The Lowell Sun ran Michael’s response to their August 15 Editorial in today’s edition.
Over the last few weeks, literally scores of volunteers – Lowell High School students, parents, educators, retirees, and others from every neighborhood in the city – have gathered over 6,000 signatures so that Lowell citizens can vote in November on the most important issue confronting them in a generation: whether the city’s sole public high school should remain, and be renovated and re-built, in its historic downtown location. While The Sun has in the past complained about voter apathy and sought to encourage civic involvement, it has now twice editorialized against this signature drive, contending that it is “spreading a false impression that Lowell residents are deeply divided” and, disturbingly, that this grass roots effort is “treading on dangerous ground” which “amounts to treason against the people.”
“False” impression that we are “deeply divided”? Taking out duplicate votes, the tally of City Council, School Committee, and School Building Committee votes on this issue to date is 14 to 14. Our elected and appointed officials could not be more deeply divided.
Treason? Really? These volunteers, who have donated their time to knock on doors and stand outside grocery stores, have engaged in the most un-treasonous action we as American citizens can take when we disagree with our government – collecting signatures on a petition. And, notably, when the necessary 6,500 signatures are certified, they will have collected more signatures than any City Councilor got votes in the 2011, 2013, or 2015 elections.
These volunteers have done so as they firmly believe that this decision is one that will affect generations to come and that it is in the best interests of Lowell’s students and citizens that the high school remain in the downtown.
They strongly feel, like multiple Lowell School Superintendents and High School Headmasters, that the downtown site is much preferable because it is centrally-located and the most equitable location for all students, allowing many to walk to school and to access the numerous programs, internships, and services offered downtown through UMass Lowell, MCC, the MRT, museums and galleries, the LCHC, UTEC, CTI, Lowell Makes, etc. which distinguish LHS from suburban high schools (and which have helped to dramatically reduce dropout rates); because the downtown site is the most cost-effective for Lowell’s taxpayers, avoiding the unreimbursable roadway improvement expenses at Cawley and saving millions every year in bussing costs; because the downtown site keeps a vital piece of the downtown economy in place; and because of the disproportionate impact on one city neighborhood of about 4000 students and staff, 900 vehicles, and 50 buses passing through and into it every school day.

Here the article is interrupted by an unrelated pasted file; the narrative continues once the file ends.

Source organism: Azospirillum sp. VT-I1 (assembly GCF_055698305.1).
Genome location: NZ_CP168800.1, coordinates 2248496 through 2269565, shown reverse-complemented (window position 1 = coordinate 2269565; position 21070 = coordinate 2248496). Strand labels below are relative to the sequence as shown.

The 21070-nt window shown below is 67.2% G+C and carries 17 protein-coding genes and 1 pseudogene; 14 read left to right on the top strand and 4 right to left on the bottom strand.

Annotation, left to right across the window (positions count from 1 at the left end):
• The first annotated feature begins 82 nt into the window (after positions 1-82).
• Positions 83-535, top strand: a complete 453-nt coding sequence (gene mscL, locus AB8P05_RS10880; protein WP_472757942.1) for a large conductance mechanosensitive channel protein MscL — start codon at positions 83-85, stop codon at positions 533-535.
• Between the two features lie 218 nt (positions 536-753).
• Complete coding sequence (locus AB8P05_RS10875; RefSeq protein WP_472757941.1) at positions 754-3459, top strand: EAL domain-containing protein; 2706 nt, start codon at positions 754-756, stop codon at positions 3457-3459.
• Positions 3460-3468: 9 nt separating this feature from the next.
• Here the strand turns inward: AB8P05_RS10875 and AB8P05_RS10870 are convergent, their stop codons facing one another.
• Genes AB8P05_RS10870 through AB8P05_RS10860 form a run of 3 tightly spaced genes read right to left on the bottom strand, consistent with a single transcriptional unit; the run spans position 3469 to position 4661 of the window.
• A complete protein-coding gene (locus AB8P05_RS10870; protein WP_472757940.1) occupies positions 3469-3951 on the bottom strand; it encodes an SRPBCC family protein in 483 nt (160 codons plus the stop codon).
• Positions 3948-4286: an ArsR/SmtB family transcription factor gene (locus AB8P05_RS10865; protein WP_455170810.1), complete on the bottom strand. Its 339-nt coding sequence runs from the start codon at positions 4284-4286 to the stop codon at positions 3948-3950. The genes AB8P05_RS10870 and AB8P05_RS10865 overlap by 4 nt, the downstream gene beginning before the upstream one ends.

In one of The Sun’s intemperate editorials, the author quoted Abraham Lincoln. When Lincoln was upset about an issue, though, he would write what he called a “hot letter” which he would put aside until his emotions calmed down and then he would note “never sent, never signed” (after his assassination, they found such notes in his bottom desk drawer). Maybe the writer of the editorial should have followed President Lincoln’s example.
And maybe the newspaper can now take a different tack. Fueled by its editorials, this critical debate at times has become too personal. It is now clear that the necessary number of signatures will be timely gathered and that this issue will be on the ballot. Rather than demeaning this effort, maybe the newspaper could fulfill its community-focused mission, as it has in the past, and work with all sides to uncover all the facts – as to cost, traffic, equity, economic and neighborhood impact, etc. – and broker a city-wide conversation so that we all can fairly and honestly debate the issue and make a truly informed choice in November.
Michael Gallagher is a local attorney and chairman of the Save Lowell High Committee.
You can read this op-ed on the Lowell Sun.